Insecurities? FACEIT.

What []_[] Want | Steph Alpaca | April 14, 2016

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Would you ever write your biggest insecurity on your body and photograph it for everyone to see? FACEIT – a photo exhibition organized by University of Miami’s Girls4Good and SPARK organizations – does just that. It brings pairs of students together to face their insecurities head-on. The organization began in the spring of 2014 from inspiration by the “What I Be” Project by Steve Rosenfeld.


We sat down with founder of FACEIT and president of Girls4Good, Valerie Quirk to learn a little bit more about the exhibit…



If you could tell the UM community in one sentence what FACEIT is, what would you say?

FACE IT is a chance for people to take their securities head-on, and is also an opportunity for people to experience themselves as the world does—in a much more positive light.

What’s your role with the FACEIT project?

I came up with the idea of FACEIT my sophomore year and then approached SPARK – “a mentoring organization at the University of Miami created to encourage young women to spark their way to brighter futures” – to help brainstorm on what it would actually look like and how we were going to make it happen.

I am one of the chairs on the Girls 4 Good side this year. The other chairs and I deal with getting the photoshoots set up, getting participants, raising money for the event, getting the photos printed, etc.

What is the primary goal or message you want to send to UM students?

College is a phase in our lives where we spend a lot of time focused on the outside world—keeping up social personas and obligations, tending to our relationships, trying to stay afloat in oceans of schoolwork, maybe some worldly learning, and throwing ourselves at the world in hopes that it will validate us with something like a job or other “real people” things like that.

But when do we ever take the time to reflect on our own person? We wanted FACEIT to be a space where people were forced to do just that—to think about what impacts them, take ownership of them, and to ultimately realize “I may have all of these insecurities, but they haven’t stifled my progress. I’m here!”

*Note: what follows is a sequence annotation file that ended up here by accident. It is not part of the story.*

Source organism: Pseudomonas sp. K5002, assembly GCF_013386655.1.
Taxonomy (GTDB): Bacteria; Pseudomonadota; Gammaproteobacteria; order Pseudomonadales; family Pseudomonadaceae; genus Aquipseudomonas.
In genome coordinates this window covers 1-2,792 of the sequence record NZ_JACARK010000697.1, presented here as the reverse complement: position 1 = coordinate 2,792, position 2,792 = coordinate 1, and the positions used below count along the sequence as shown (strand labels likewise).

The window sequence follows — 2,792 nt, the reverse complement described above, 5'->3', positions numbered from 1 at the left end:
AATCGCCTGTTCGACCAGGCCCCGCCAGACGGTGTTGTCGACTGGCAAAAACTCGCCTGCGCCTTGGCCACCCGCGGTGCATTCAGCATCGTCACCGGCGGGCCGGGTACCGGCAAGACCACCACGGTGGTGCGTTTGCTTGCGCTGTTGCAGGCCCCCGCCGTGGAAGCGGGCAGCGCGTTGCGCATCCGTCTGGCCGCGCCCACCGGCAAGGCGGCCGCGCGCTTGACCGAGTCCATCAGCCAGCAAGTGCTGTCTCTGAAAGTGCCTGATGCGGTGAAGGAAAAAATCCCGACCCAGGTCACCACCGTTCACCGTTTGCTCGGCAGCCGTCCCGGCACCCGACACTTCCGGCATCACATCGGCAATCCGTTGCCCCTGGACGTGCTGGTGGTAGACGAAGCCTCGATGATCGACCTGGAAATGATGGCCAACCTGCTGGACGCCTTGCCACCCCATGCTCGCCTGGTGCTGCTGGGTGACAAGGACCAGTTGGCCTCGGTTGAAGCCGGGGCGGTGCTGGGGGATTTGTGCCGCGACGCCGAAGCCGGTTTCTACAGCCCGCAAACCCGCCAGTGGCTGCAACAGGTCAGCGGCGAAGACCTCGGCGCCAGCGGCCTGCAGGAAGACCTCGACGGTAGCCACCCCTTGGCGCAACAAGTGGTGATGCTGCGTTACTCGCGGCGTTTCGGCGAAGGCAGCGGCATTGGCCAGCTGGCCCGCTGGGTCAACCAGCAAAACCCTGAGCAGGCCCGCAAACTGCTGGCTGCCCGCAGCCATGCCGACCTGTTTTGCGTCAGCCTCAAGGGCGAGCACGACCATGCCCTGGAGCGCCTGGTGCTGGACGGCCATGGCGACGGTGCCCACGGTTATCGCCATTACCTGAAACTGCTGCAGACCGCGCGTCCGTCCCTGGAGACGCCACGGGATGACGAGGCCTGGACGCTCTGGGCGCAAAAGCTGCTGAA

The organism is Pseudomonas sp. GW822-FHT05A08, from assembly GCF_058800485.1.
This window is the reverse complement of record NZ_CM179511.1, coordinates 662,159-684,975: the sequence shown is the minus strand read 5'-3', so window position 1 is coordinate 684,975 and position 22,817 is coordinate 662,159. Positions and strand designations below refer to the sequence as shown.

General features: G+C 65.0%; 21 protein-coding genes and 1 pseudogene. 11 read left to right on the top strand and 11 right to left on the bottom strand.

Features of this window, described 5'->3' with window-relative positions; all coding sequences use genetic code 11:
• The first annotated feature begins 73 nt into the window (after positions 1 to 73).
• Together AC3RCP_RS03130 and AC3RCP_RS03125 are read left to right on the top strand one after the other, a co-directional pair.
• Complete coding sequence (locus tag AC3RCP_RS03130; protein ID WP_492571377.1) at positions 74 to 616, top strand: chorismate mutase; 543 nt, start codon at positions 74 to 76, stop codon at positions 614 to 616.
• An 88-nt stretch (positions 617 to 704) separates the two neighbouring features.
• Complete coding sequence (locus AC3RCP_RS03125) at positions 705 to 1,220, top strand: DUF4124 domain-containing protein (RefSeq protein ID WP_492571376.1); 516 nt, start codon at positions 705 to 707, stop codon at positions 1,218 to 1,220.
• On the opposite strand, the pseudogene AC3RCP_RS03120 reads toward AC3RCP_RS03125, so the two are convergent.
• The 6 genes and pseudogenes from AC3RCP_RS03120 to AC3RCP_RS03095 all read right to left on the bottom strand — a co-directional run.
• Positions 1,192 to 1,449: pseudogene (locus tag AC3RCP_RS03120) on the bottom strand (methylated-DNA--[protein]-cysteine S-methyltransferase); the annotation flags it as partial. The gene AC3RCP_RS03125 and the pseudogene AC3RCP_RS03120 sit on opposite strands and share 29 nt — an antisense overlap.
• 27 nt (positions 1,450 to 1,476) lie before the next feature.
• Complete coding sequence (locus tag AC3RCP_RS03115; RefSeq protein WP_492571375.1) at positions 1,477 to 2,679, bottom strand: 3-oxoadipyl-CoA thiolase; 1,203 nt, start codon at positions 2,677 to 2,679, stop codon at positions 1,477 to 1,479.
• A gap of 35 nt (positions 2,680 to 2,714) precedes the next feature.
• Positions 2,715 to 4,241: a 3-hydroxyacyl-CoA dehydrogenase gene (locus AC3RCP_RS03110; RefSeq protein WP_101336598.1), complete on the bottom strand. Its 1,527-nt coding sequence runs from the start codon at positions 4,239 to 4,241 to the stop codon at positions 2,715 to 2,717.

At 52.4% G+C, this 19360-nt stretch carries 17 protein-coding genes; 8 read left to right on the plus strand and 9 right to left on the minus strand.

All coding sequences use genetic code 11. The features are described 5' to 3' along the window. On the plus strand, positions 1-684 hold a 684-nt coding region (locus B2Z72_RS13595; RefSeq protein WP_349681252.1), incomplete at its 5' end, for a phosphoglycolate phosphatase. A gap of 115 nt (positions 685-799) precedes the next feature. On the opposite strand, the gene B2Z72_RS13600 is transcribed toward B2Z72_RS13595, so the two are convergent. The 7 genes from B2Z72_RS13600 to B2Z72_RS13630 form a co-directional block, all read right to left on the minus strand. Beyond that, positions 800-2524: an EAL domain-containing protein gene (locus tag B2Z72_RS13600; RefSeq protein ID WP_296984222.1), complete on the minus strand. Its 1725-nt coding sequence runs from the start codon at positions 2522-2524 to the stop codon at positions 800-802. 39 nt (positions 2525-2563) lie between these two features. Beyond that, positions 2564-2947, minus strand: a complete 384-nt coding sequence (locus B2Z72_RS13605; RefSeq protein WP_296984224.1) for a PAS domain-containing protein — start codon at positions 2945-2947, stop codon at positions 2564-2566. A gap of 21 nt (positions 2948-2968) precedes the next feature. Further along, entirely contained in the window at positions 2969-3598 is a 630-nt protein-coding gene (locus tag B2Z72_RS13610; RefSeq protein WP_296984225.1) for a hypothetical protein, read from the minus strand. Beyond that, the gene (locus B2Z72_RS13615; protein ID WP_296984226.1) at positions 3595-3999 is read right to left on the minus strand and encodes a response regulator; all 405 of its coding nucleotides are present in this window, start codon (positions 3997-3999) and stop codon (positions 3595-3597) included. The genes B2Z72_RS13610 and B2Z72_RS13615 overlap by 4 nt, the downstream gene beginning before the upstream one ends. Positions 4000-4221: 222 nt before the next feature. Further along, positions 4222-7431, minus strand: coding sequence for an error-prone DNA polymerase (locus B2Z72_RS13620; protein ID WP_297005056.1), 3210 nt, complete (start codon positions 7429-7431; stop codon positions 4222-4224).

People HATE giving themselves credit for how far they’ve come. Getting up every day and just making it out the door in college is HARD, and some days we can’t even do that, and that’s okay. I guess the ultimate goal of FACEIT is just to let people know that it is OKAY and that they are nowhere near alone.


What is the inspiration behind the project?

The “What I Be” Project by Steve Rosenfield also features individuals writing personal insecurities on their bodies, but we wanted to take it a step further.

We wanted to offer a challenge for people to allow themselves to be glorified, built up, and loved by both themselves and those around them. Our first semester we required that every participant also submit a “Selfie”—hilarious, I know, but think of the implications! A Selfie, for any non-Kim Kardashian types, is a horrific task. You have to take a photo of yourself and submit it to the public world and admit that “I feel good about this.” We wanted people to have that moment.

As FACEIT progressed each semester, we realized that there’s another thing people are often deeply uncomfortable with, but undoubtedly appreciate: praise. In the past three semesters of FACEIT, in place of the Selfie we have had a partner, family member, or friend submit a word they think best embodies the participant and write about it. It’s a chance for loved ones to express their care, but also a chance for us to realize how much we are loved.




What kind of reactions do you get from the people participating in the photos?

The reactions are always really beautiful to watch. We don’t let people see what their partners have written about them until the day of the event so the moment they get to see what their partner wrote about them is awesome. This partner is the person they personally chose to remind them of who they really are—that’s usually an important and trusted person in anyone’s life.